Kodak TMax P3200 is one of the more exciting things to happen in film in a while.
It started with Kodak teasing the new Kodak TMax P3200 on Instagram and Twitter. Much unlike Ektachrome, Kodak TMax P3200 is actually real and you can buy it immediately. Indeed, they brought it back from the dead as the black and white film world was severely lacking in any sort of variety when it came to high ISO black and white films. Of course there’s Delta 3200, but otherwise there is nothing else out there. The re-release of Kodak TMax P3200 was seen by many to be a very good move and insight into Kodak’s commitment to film photography. At the moment, it’s only available in 35mm, but that’s more than enough for many photographers.
We’d usually list off some sort of tech specs here, but you’re much better off going to Kodak’s website and reading off the Kodak TMax P3200 PDF on it. Also, you should know that this isn’t a 3200 ISO film.
Ease of Use
Before I go on, you should again know that Kodak TMax P3200 isn’t a 3200 ISO film. That’s right; it’s not. It’s instead designed to be pushed that far. Kodak TMax P3200 is an ISO 800 film, only a stop faster than their TMax 400 film that’s been alive and well for years. Kodak TMax P3200 is instead designed to be a higher resolution and finer grain film when pushed. In comparison to Delta 3200 (which you can see here) Kodak TMax P3200 is far less grainy and in my opinion better looking. It’s not designed to look like Tri-X. Instead, Kodak TMax P3200 has T-grain; a completely different grain structure to the film.
Photographers who would make the most use of Kodak TMax P3200 are those looking for general shooting reasons, but I think street photographers and portrait shooters would make the most sense if they’re going for something in low light settings. Of course, Kodak TMax P3200 is also an ISO 800 film so it can be used for a variety of things. Where it comes to mind immediately too is with concert photography. Load some Kodak TMax P3200 into a camera and you’ll be all set to get gorgeous images with the right metering. Of course, you’ll also want to use it at night. Typically, what I do is load one camera with film for day shooting and the other has film for night shooting. In this case it’s either my Leicas or one of my point and shoots. Thanks to the DX code on the film, your camera will also read it at its native ISO unless you tell it to shoot it at something otherwise.
In my time using Kodak TMax P3200, I found it to be very high contrast as a film. But TMax in general is like that anyway.
When shooting Kodak TMax P3200 at ISO 3200, I was thinking often about what I’d need to do with Delta. Ilford recommend shooting at ISO 1600 and developing for ISO 3200. That’s exactly what I did with Kodak TMax P3200, though at other times I straight up shot it at ISO 3200. After all, that’s what it’s designed to do. At ISO 800, don’t fear metering it for that setting.
Kodak TMax P3200 is a beautiful film when it comes to the actual image quality. The sharpness of it is really determined by the lenses you use. For that reason, I’d honestly recommend some of the newest and highest end glass that you can get your hands on. With actual Leica, Voigtlander, and Zeiss lenses, your images are going to sing with sharpness. When using 7Artisans lenses in Leica M mount though, you should consider stopping the lens down. If you’re one of those folks who likes putting new Sony glass on their Minolta SLR or Sigma art lenses on their Canon DSLR, then this is the film you’re going to want to use.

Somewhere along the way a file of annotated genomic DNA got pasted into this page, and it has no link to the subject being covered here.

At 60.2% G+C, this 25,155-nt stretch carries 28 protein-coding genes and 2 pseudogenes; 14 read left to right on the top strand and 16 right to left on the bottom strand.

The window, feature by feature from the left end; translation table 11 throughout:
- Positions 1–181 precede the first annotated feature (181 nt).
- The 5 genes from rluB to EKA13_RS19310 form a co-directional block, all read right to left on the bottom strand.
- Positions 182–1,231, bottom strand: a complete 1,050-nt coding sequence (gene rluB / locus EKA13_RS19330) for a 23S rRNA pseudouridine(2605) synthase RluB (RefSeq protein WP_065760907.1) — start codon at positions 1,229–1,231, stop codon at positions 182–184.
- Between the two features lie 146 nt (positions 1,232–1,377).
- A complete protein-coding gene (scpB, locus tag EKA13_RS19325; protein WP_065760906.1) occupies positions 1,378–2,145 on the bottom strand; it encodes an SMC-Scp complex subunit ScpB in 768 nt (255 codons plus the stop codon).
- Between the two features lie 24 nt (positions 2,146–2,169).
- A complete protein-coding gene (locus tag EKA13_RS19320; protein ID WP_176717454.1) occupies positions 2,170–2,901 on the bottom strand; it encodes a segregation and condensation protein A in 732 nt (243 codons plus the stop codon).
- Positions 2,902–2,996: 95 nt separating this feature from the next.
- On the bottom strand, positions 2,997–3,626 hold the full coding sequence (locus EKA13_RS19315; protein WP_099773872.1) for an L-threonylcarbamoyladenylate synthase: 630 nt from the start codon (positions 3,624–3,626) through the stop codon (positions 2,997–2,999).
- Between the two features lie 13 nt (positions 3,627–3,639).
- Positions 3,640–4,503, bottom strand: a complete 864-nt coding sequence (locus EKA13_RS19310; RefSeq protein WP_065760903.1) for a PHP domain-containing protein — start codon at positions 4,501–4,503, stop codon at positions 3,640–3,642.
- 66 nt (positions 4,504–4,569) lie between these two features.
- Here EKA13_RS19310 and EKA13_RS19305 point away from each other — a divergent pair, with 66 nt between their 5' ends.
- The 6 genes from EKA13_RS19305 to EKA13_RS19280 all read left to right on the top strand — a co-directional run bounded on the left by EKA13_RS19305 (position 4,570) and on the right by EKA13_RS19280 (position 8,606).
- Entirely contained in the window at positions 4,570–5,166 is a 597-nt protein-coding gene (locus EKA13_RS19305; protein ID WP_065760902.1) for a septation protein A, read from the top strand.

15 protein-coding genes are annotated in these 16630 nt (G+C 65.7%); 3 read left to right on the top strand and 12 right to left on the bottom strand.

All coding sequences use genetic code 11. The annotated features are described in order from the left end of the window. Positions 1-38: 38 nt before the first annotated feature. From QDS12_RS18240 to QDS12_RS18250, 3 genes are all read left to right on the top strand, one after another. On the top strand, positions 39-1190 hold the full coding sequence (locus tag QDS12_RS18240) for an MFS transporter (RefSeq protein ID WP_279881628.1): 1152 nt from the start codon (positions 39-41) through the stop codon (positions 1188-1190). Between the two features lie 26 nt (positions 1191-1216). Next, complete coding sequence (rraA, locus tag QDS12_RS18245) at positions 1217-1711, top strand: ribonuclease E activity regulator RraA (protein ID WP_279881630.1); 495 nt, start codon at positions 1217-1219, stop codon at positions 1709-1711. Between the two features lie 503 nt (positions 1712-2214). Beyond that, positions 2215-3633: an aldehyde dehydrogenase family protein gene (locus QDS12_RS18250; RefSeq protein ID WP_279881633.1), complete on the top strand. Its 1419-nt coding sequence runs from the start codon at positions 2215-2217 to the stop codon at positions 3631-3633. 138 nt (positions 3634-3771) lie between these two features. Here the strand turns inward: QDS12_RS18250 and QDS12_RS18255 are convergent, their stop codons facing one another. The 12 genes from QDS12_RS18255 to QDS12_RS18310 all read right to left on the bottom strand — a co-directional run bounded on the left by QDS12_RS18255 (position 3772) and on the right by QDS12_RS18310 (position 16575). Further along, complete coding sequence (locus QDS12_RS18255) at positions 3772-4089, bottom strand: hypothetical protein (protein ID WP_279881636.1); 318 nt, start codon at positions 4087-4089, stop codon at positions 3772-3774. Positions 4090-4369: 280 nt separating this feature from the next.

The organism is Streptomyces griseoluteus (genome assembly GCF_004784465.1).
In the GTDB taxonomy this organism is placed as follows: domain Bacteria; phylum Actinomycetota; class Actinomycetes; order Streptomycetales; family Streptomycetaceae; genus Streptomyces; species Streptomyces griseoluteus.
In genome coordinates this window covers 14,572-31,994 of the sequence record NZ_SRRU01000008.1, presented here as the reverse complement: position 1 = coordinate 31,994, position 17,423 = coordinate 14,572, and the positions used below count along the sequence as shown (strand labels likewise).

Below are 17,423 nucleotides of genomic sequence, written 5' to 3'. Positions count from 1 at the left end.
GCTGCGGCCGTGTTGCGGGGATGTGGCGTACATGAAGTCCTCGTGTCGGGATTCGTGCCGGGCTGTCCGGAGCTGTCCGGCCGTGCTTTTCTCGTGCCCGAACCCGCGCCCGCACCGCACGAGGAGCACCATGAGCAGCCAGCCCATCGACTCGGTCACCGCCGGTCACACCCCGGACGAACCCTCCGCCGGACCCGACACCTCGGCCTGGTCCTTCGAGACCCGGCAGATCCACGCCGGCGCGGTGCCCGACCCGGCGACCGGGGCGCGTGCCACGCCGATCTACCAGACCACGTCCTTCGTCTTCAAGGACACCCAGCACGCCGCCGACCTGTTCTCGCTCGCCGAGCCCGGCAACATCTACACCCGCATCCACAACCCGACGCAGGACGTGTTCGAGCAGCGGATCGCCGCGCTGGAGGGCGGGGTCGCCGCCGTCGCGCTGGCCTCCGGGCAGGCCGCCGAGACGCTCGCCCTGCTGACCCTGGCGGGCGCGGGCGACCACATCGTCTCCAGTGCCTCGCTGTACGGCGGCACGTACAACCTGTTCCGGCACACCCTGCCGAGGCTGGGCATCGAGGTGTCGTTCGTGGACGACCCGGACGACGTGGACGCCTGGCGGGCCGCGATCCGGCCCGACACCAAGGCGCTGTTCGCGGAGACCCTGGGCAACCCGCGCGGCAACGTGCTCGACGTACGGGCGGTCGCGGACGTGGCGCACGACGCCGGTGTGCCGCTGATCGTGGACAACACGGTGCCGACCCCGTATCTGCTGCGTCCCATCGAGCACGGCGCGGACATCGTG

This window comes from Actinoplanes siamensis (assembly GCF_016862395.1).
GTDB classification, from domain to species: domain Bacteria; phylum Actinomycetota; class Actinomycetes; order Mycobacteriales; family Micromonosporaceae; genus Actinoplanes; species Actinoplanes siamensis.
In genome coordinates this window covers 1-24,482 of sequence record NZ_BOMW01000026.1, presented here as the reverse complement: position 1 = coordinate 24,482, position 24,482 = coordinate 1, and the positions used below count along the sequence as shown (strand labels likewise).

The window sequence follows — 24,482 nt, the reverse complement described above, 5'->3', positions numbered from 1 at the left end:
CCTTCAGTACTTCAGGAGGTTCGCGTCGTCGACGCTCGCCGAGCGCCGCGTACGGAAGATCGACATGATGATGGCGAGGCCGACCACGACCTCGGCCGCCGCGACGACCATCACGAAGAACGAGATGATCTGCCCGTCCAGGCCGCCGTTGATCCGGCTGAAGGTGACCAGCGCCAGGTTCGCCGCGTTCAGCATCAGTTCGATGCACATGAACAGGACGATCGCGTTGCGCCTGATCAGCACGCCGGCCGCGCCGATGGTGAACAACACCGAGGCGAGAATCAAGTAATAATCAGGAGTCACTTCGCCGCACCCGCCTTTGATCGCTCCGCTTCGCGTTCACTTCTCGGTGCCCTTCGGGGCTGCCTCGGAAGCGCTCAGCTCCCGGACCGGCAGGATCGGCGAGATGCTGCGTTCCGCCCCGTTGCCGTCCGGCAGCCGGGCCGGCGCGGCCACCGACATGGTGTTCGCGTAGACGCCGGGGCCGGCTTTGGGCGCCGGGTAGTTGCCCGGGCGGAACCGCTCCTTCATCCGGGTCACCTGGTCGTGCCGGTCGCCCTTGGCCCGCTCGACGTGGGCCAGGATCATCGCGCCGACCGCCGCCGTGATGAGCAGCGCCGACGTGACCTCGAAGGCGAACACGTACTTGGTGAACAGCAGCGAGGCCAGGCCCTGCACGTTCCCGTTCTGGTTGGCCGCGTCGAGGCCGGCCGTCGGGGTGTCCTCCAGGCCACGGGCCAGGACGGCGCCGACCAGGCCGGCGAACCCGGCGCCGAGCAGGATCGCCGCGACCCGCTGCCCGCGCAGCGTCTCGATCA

At 800 ISO
With Kodak TMax P3200 being an ISO 800 it would make the most sense to shoot and meter the film at its native setting. When you do this, you’ll get images that arguably look more like the TMax 400 you’ve known and loved. With that said, I’d personally recommend underexposing your scenes by maybe 1/3rd or half a stop if your camera will let you. I like this look; it allows you to have more details in the highlights and also gives you added sharpness from either a faster shutter speed or stopped down lens.
Now the big decision here is whether or not you should shoot Kodak TMax P3200 or just push some Tri-X. Again, if you want higher ISO images to be very detailed, then you’d go for Kodak TMax P3200. You’re going to get more pure sharpness. Lots of photographers adore the look of Kodak Tri-X when it’s pushed. You’re going to get a grainier image for sure. If that’s what you want, then again, stick with Tri-X. Where I feel that Kodak TMax P3200 is honestly best utilized and used though is when it’s pushed. When shot at ISO 800, underexpose it a bit to get more details in the scene.
Pushed to ISO 3200
When Kodak TMax P3200 is pushed to ISO 3200, I believe this is where the film really begins to sing like a seasoned artist with a career in the opera. Of course you’re going to get more grain in the scene, but it’s going to look really nice and the details won’t be lost. For many photographers who love shooting at high ISOs, one of their biggest problems is the loss of details. Kodak TMax P3200 of course solves that problem.
In the 35mm format, the film looks fantastic and I’m excited to see what it’s capable of doing if it ever comes back in 120.
Is Kodak TMax P3200 one of my favorite black and white films? Yes. Is it my favorite? No, that nod still goes to Delta 400. But if I’m not using Delta 400 or Tri-X, then Kodak TMax P3200 will most likely be loaded into my camera if not Ilford XP2. For the photographer who wants a lot of detail in their images when they shoot at a higher ISO, you really can’t go wrong with Kodak TMax P3200. It allows you to handhold your camera while shooting and while it looks good at its native ISO 800, it deserves to be pushed.
We adore Kodak TMax P3200, and we’re giving it both an Editor’s Choice award and five out of five stars. All our film is proudly developed by Lomography and scanned at home.